Acquiring and holding power in our society is still harder for many women than for men. What needs to change? In the week that Jacinda Ardern became leader of the Labour Party, Britt Mann sat down with three finalists in this year's Women of Influence awards to talk about the challenges of being female and ambitious in 2017.
Britt: How significant is it that Jacinda has been elected leader of the Labour party? Does it matter that she's a woman or is it just about having the best person for the job?
Deborah Manning: It shouldn't matter, but it does matter. I was born in 1975 – the year of "girls can do anything". I was brought up believing it.
Then, in my 20s, I realised "girls can do anything" doesn't mean "girls can do everything", but I'm still trying to do everything.
Having my son was a game-changer. I was fortunate I had my son when I was 35. I had established myself in my career and I had that professional confidence and sense of self-worth. Despite that, it has almost made me give up, because it has been that hard.
Hearings generally are 10am till 5pm. In Auckland traffic, that's just a nightmare. Why does a hearing have to be a full day, why can't they be two half days? It's very hard to even have that conversation with people. I work in an area of law where people are often traumatised – refugee law. Over the last number of years [I've fought to have one hearing] run over two days, which allows more women to participate.
Deborah Manning is a barrister specialising in refugee and immigration law, and human rights. She was the co-counsel for Algerian refugee Ahmed Zaoui, and is presently representing Afghan civilians allegedly attacked by the New Zealand Defence Force.
Britt: When you talk about having self-confidence, often traits perceived as positive in a man are perceived negatively when exhibited by a woman. Is that something you've experienced?
Deborah: One hundred per cent. You're constantly having to gauge your demeanour in situations where there are men.
Dr Paula Morris: So you don't look too hard-faced, or bitchy, pushy...
Deborah: Totally. One of my female colleagues always says: "We have to know how to dance." I was thinking about this yesterday: in what ways has being a woman made my job easier, in what ways has it made it harder? I can't think of a single way it's made it easier.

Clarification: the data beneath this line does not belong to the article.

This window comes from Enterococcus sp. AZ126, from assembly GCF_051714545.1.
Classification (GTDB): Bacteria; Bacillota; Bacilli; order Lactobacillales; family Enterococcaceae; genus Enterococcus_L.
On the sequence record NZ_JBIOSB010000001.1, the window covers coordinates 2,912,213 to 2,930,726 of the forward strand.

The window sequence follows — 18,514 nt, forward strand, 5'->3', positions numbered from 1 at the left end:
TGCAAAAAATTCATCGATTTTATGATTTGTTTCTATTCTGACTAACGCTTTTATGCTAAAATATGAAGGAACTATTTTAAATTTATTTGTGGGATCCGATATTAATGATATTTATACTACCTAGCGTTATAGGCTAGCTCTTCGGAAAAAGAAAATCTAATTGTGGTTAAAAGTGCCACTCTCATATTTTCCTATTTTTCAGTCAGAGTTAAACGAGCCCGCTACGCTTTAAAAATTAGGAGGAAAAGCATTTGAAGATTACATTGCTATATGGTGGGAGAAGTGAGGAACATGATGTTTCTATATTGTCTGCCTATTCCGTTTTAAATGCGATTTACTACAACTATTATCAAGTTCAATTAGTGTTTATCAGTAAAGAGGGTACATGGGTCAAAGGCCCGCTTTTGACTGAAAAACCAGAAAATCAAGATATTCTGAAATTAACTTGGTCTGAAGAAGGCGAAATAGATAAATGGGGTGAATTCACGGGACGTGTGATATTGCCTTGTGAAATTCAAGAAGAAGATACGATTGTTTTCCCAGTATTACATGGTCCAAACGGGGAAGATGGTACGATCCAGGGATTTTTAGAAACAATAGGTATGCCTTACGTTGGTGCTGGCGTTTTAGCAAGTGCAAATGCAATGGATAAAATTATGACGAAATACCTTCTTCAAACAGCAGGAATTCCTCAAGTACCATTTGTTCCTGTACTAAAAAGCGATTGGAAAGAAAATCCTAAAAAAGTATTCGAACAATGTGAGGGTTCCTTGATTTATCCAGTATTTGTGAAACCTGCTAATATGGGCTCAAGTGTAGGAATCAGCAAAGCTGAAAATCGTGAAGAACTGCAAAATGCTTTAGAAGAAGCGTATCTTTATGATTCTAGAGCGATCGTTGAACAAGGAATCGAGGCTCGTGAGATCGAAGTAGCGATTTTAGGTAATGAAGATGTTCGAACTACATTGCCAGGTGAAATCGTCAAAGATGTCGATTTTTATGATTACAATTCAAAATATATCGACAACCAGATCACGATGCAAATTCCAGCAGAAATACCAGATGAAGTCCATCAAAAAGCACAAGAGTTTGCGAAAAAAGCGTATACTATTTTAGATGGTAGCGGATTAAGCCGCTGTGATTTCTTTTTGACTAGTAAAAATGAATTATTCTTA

Paula: I have friends who are lawyers and I hear similar stories all the time. They'll say something in a meeting, it'll be ignored, and then a man will say it, and be told it's the best idea in the world.
Deborah: I think parents, especially women, are so exhausted with asking for [the system to be more family-friendly] you just give up asking. I've had agreements from the Chair of the Tribunal and the Deputy Chair that we'll do family-friendly hours. But every single hearing, without exception, I have to remind or correct. You feel like you have to say: "I've got a slight impediment, I know it's annoying, do you mind accommodating me?" Rather than it being like: "Oh, we have forgotten again, we're really sorry."
Paula: I'm sure you're not the only person with children?
Maramena Roderick (Te Arawa, Te Rarawa) is the head of news and current affairs at Māori Television. She worked at the New Zealand Herald and TVNZ as both a foreign correspondent and an award-winning investigative reporter here.
Deborah: Yes but the other lawyers with children, they don't want to ask. Because they feel inadequate, and they say so. So I've been the one spearheading this and the people behind me are grateful. But even though I've managed to basically get this, they're still reluctant to ask for it. I understand that, because I'm reluctant to ask for it.
Britt: It's a bummer that there are people in the same position as you, who are not willing to stand up for the group…
Deborah: Am I disappointed that my colleagues aren't more outspoken and I'm carrying a lot of the burden? If I'm honest, yes. But do I understand [why they're reluctant to speak out]? Yes.
Britt: Often times the way you think you'd act in a situation where you have to stand up for yourself plays out differently in reality. When it actually happens you're just like, it's too much effort. How do we overcome that?
Paula: My nephew's wife moved here from Mexico when she was 19 – she's the kind of person Donald Trump would hate – she's got a first class degree in politics, she did a Masters in public policy. She speaks fluent Spanish and English. Before she finished her Masters she'd been offered a job at MBIE as a policy analyst. I saw her at a politics showcase and I said to my colleague: "Oh that's my nephew's wife, I'm so proud of her. She's been offered a job, she hasn't even finished yet." And he said: "Well, her good looks probably helped." You're so taken aback, you're not expecting it.